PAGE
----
In March 1862 Belleau became minister of agriculture and statistics, but on 21 May the Macdonald–Cartier government was defeated. Belleau continued to sit on the Legislative Council and devoted his time to his profession and to the administration of the Quebec Bank. Since 1858 he had been in partnership with Philippe-Jacques Jolicœur and they practised law together until 1863. In February 1865, during the council’s debate on the Quebec resolutions, he strongly supported the proposal for confederation, convinced that the French Canadians in Lower Canada would flourish within this constitutional framework. The death in July 1865 of Premier Sir Étienne-Paschal Taché*, the leader of the coalition preparing for confederation, brought him back into the limelight. George Brown*, Macdonald, and Antoine-Aimé Dorion, the triumvirate who held the real power, reached an agreement to make him the successor to Taché. Until 1 July 1867, then, Belleau was officially premier and receiver general. As a reward for his services, Macdonald and Cartier had nominated him for a seat in the Senate in May 1867. He withdrew, however, on accepting appointment as lieutenant governor of the province of Quebec on 1 July.
The first French Canadian to represent the British crown, Belleau remained in office until February 1873. Instead of moving to Spencer Wood, the lieutenant governor’s residence, he chose to continue living at his home on Rue Saint-Louis. He paid out of his own pocket the expenses involved in carrying out his duties. He and Lady Belleau took part in all the receptions and state dinners. But the post was far from just a symbolic one. As lieutenant governor, he kept watch for the federal government over the provincial administration. A believer in provincial autonomy within confederation, he soon became disenchanted. The tensions between Cartier and Hector-Louis Langevin*, as well as between Pierre-Joseph-Olivier Chauveau* and the provincial ministers, over the conduct of public affairs and of the Conservative party led him to intervene behind the scenes. In a long letter to Langevin in April 1869, he accused the federal ministers of being autocrats jealous of their power and bent on splitting hairs. He suggested that they always interpreted to the advantage of the central government the division of powers provided for in the constitution. He begged Langevin to give “the benefit of the doubt to the provincial jurisdictions” and not, “by deduction, by inference and conclusion,” to impute additional powers to the federal government.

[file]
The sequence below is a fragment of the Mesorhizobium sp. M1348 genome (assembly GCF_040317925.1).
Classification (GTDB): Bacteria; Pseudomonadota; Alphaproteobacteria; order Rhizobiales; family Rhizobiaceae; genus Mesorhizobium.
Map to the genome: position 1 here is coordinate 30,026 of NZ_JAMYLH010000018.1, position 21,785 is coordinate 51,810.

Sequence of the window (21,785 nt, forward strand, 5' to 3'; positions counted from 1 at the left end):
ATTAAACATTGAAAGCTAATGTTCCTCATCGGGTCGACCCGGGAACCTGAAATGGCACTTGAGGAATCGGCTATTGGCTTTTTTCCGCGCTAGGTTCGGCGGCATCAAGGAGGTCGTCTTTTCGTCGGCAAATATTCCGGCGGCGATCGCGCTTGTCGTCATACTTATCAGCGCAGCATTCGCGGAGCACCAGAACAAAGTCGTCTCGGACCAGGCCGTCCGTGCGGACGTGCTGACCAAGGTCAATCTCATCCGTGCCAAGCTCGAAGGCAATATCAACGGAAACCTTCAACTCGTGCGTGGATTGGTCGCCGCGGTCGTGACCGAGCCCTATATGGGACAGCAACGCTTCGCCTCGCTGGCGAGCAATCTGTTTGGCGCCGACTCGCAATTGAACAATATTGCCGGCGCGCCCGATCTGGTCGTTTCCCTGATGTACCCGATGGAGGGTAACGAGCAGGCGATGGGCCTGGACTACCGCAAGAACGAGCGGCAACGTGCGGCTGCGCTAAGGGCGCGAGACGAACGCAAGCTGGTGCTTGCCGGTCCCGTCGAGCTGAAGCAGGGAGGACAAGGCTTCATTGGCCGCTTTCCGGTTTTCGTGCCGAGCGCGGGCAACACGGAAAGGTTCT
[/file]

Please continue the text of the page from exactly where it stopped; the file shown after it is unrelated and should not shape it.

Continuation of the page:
When his term was up on 11 Feb. 1873, Sir Narcisse-Fortunat Belleau retired. He refused a seat in the Senate. He continued to sit on the board of the Quebec Bank and took an active part in social functions. He still followed the political scene closely and did not hesitate to use his influence from time to time. On 24 May 1879, in Montreal, he was made a kcmg. He died on 14 Sept. 1894, leaving his fortune, which contemporaries estimated at between $200,000 and $300,000, to a nephew.
ANQ-Q, CE1-1, 20 oct. 1808, 18 sept. 1894; CE2-2, 15 sept. 1835; P-3; P-134. ASQ, Fichier des anciens. Le Canadien, 13 déc. 1847. Le Courrier du Canada, 14 sept. 1894. L’Événement, 15 sept. 1894. Gazette (Montreal), 15 Sept. 1894. La Minerve, 17 sept. 1894. Audet, “Les législateurs du Bas-Canada.” J. Desjardins, Guide parl. Political appointments, 1841–65 (J.-O. Coté; 1866). Quebec directory, 1847–92. RPQ. Turcotte, Le Conseil législatif. Chouinard et al., La ville de Québec, vol.3. L.-M. Côté et al., Les maires de la vieille capitale. Désilets, Hector-Louis Langevin. Stanislas Drapeau, Biographie de sir N. F. Belleau . . . (Québec, 1883). Henry Fry, A biographical sketch of Sir N. F. Belleau from “Home Journal,” for October 1894 (Quebec, 1894). M. Hamelin, Premières années du parlementarisme québécois. Rumilly, Hist. de la prov. de Québec, vol.1. Alastair Sweeny, George-Étienne Cartier: a biography (Toronto, 1976). F.-J. Audet et al., “Les lieutenants-gouverneurs de la province de Québec,” Cahiers des Dix, 27 (1962): 215–16.